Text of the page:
Pay Attention: Using The Power Of Feedback In Business

If you’re not paying attention to where you’re going, you can get seriously hurt. News programs and entertainment programs often showcase the people who make the spotlight by not paying attention to what they’re doing and getting themselves into trouble. Check out the following videos for proof:

If you’re not paying attention, you’re depriving your  feedback system of half of its function. Say you’re busy refining your  marketing  program and you’re getting frustrated with the non-improvement in sales, or sign-ups. What does your data say?

Paying attention is part of the feedback cycle.  Feedback in this sense  is intimately tied to awareness because awareness demands paying attention and interpreting the information that comes in.

Navigation systems  and the code that runs them both undergo rigorous testing protocols to ensure that these machine are pin-point accurate and the codes run flawlessly.  Lives depend on getting the most accurate feedback possible, because the information is used to plot  — and navigate– the real life conditions of transport: airplanes and air traffic, ships and shipping lanes, cars. It works the same for businesses.

It’s remarkably easy to revert to surface-level thinking when you’re doing everyday activities — the demands on us habituate us to be hyper-vigilant about the new things that come in, and so all our attention goes to assessment and handling — not exactly to deep processing. When you’re deluged with incoming emails, phone calls, requests for your help, time, input and presence, sometimes it’s all you can do to just ‘go with the flow.’ Then, in what ever time you have left over, you try to recover. In the long run, this is an unsustainable  practice to keep doing to yourself.

In life, as in business and bingo, you have to actually be present to win. You win by being present and paying attention.

The problem with ‘going with the flow’ is that left for too long, it can bring you to places you never intended to go to at all. Ones where you won’t recognize yourself, places where you gain bitter hind-sight, and places far away from your goals.

People with good working feedback systems get to have an easier time navigating the ups and downs and hurdles that life brings.
This is especially applicable to entrepreneurs and business owners because the work they choose to do doesn’t leave much space for  making the same mistakes again and again. Not with people, not with processes, not with products.

 

The process of using feedback well  follows a logical series of events.  
It’s simple:  Stimulus-response, also know as action- reaction, is the first step. You do something and send it out, you gather  the responses to that something. It could be an e-newsletter, a blog-post, an update to your software, a promotion for your products. You send out something (action/stimulus) and you wait until the replies and reactions come in (response).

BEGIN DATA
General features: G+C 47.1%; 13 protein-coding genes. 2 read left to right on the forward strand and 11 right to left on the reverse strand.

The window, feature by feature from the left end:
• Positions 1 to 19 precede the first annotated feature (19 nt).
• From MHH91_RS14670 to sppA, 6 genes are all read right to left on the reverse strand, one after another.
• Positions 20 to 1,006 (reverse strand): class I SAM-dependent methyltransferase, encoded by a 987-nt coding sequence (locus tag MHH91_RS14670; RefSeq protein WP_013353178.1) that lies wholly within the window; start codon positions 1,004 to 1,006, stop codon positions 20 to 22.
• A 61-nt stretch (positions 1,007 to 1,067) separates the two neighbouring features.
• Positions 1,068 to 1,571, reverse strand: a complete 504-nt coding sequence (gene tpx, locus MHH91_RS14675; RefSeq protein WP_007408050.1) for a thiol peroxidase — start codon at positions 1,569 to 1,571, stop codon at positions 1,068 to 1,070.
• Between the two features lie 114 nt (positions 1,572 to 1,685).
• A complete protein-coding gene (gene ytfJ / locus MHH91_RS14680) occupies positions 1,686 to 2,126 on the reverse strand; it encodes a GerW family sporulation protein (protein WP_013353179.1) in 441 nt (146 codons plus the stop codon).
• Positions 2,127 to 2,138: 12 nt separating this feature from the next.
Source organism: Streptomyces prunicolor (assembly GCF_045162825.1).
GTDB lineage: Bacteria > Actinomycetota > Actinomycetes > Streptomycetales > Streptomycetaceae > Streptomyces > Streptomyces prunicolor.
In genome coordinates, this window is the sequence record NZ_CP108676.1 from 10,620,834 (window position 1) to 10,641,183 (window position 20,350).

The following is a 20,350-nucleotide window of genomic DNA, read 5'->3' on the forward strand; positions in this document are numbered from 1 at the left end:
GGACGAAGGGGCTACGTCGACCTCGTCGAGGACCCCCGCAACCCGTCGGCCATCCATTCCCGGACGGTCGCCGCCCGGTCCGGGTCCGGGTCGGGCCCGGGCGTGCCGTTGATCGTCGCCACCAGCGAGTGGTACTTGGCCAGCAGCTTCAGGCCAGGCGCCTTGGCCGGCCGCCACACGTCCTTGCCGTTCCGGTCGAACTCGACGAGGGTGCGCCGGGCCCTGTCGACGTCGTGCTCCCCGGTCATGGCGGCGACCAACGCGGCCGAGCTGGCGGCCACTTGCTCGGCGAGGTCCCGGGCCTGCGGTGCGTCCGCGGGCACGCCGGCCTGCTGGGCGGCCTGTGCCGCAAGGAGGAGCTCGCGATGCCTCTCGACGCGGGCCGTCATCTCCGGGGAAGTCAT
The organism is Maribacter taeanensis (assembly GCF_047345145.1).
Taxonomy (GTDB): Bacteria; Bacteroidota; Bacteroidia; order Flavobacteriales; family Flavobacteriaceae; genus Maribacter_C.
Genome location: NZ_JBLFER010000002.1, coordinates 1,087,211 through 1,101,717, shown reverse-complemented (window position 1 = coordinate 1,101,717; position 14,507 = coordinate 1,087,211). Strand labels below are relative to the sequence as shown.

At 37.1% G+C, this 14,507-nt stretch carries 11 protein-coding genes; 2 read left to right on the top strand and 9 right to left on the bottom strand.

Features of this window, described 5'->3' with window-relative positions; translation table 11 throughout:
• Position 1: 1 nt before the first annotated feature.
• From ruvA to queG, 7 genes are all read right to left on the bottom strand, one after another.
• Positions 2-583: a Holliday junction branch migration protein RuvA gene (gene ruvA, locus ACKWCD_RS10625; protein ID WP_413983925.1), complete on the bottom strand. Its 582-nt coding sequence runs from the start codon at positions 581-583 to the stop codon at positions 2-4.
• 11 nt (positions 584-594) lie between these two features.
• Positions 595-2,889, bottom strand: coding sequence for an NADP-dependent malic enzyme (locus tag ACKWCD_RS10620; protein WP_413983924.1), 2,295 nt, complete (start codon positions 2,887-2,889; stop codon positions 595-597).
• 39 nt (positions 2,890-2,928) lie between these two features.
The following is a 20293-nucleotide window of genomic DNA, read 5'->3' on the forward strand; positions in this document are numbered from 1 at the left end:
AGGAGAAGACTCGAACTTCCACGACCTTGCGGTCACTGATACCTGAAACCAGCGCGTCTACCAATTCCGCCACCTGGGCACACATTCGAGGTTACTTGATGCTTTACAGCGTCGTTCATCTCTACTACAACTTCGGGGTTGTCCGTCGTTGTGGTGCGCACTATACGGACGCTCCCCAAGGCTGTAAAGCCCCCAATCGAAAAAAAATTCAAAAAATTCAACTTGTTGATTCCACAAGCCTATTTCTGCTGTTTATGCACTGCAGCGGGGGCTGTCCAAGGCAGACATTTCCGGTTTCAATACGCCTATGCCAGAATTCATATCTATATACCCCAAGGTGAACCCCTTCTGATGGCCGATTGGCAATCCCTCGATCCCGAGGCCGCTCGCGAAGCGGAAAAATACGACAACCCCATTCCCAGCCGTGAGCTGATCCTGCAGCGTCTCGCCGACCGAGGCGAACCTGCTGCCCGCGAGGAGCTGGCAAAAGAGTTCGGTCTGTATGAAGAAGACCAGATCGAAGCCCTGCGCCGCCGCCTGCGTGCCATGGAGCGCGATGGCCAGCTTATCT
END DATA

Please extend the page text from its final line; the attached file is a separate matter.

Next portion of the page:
The second is data gathering and analysis.
After that, you decide based on the data what your next step will be, and you adjust accordingly. You start the cycle again, every iteration  showing you a little bit more about what to do next, where to go next, so you can get to your goal as smoothly as possible. Sort of like how your car’s GPS can show you the route to a place you’ve never been before, and  how similar apps can help  you spot trouble ahead (traffic, construction, etc.) so you can avoid them by taking other routes. That’s what makes feedback important: Paying attention to feedback gives you salient points to pay attention to in running your operation.

The third ‘step’ — is actually stepping back and assessing any ripple effects from that feedback loop to other feedback loops going on.

 

Nobody works in a vacuum. If you created a business that means you also set up a business structure with a series of interconnected systems inside that help you create your product, process your work, sell it, ship it/send it, and process feedback from customers and clients, as well as handle financial matters.

Adjustments to one system can affect others closest to it, and can mean a successive adjustment throughout. A design change can mean that Marketing needs to make adjustments in their strategies to accommodate the change and communicate it to the customers. If it’s a physical product, that can also affect how shipping and handling is done, as well as adjustments to the guarantee or warranty you set for the redesigned product and possibly the pricing for the now previous version. See?

 

Communication technology is the great leveler. People can do things on their own that previous generations had gate-keepers and big companies for, so we now have things like self-publishing and micro e-retailing. To survive in the competitive environment, you can distinguish yourself from the pack by providing value. Paying attention to the market and the response to your work helps you make better decisions on what important steps to take and what direction to consider.

On getting negative feedback
Develop detachment (and a thicker skin).  Even the hurtful and angry feedback can be used to find out how to improve. If you’re not learning, you’re plateauing. A strong feedback system helps you over time by training you into recognizing important details and hints from the data that comes in.

Related articles:
How To Handle Negative Comments On Your Blog
Why Giving Negative Feedback Is Part Of Good Communication

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